Business

Your Guide to Realtor Fees: Everything You Need to Know

Your Guide to Realtor Fees

Buying a home is unlike any other purchase transaction you’ll make. The price is vastly higher, and so are the stakes — home is where your family lives and it’s a vital long-term investment. The buying process is more involved for these reasons.

While you may balk at the cost of a home in your neighbourhood, there are also realtor fees you need to pay. Let’s look at precisely what those fees are in Ontario and who gets paid what.

Ontario Realtor Fees

Realtor fees are based on a percentage of the home’s sale price. In Ontario, realtor fees average 5%, an amount which gets split between the buyer’s and seller’s agents. For example, if a home costs one million dollars, the real estate agents split 5% down the middle, or $25,000 each.

The way this fee gets split isn’t written in stone and may vary. Some sellers want to give the buyer’s agent 3% and theirs 2%, which incentivizes agents to show the home more often. The way it gets divided up is negotiable, but the 5% paid by the selling side is usually the price.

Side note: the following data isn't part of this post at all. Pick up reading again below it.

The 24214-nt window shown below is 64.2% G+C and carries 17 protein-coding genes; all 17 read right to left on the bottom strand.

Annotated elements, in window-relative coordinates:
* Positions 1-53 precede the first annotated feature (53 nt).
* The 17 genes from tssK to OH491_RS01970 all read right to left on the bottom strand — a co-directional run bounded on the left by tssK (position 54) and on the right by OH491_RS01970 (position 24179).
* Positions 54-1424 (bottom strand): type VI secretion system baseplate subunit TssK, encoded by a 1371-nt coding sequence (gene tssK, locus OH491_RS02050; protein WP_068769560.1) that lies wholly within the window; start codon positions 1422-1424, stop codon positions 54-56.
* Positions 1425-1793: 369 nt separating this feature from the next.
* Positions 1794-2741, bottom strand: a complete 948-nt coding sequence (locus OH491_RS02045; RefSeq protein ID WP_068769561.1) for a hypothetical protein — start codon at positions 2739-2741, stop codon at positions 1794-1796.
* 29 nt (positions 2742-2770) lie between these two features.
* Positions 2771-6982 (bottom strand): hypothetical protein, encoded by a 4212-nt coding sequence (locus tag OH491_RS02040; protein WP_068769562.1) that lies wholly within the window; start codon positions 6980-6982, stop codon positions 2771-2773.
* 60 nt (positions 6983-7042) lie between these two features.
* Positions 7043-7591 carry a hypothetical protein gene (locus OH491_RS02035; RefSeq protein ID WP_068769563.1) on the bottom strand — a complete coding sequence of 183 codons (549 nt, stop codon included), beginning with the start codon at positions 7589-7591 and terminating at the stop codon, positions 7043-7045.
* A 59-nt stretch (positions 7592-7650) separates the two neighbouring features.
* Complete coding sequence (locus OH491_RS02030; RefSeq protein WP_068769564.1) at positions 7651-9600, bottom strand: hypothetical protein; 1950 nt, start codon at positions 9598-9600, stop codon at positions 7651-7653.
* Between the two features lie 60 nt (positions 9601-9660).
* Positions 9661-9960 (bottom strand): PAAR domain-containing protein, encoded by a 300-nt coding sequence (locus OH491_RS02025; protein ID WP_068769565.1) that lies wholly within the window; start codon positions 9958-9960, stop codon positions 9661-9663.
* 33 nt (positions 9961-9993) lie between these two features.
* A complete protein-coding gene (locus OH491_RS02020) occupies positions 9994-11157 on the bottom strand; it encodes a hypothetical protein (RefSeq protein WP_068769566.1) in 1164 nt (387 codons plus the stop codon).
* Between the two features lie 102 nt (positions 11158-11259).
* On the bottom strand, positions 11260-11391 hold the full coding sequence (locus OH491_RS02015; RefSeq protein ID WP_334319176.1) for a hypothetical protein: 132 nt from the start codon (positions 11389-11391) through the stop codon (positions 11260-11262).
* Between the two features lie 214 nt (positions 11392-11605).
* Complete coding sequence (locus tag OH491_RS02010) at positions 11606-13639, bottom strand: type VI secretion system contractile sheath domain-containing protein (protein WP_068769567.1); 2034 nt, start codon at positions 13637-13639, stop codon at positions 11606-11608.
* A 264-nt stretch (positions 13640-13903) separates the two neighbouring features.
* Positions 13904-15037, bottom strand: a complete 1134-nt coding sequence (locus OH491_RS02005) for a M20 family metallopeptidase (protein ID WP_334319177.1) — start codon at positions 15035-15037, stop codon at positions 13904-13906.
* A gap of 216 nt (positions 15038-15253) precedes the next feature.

Who Pays, Exactly?

The side selling the home usually pays for the commission fee for both agents. Usually, they bake these costs into the price of the home. To borrow from the above example, if the seller wants to net one million, they can list it for $1,050,000.

The seller’s lawyers are technically responsible for issuing this payment, but it’s only necessary when the deal is officially closed. Agents don’t receive any money if the home doesn’t sell.

Are Real Estate Fees Fixed?

It’s possible to negotiate a real estate fee lower than 5%. Digital disrupter and real estate technology creator Regan McGee built the real estate platform Nobul to connect buyers with sellers whose prices, services, and experiences align.

According to McGee, “real estate transactions have the single largest fees people pay and the average person pays those fees 11 times in their lifetime.” Nobul empowers buyers to get a real estate agent who suits their needs.

For example, a first-time buyer may prefer an agent who waives or lowers their agent fees, offers cash back, and possibly complimentary services. More experienced homebuyers may prefer paying for agents who work overtime to close high-end deals and ensure no corner is cut along the way.

No two homebuyers have the same needs or budgets. Once you understand the fees, where they go, and how they can be altered or negotiated, you can make the right decision.

Anybody who has spent years socking away money to buy a home should understand all the costs. You’ve worked hard to earn and save, and nobody wants their money to get diverted needlessly, especially when making the largest purchase of your life. Keep the above tips in mind, and you’ll feel more comfortable when it’s time to pay secondary fees.

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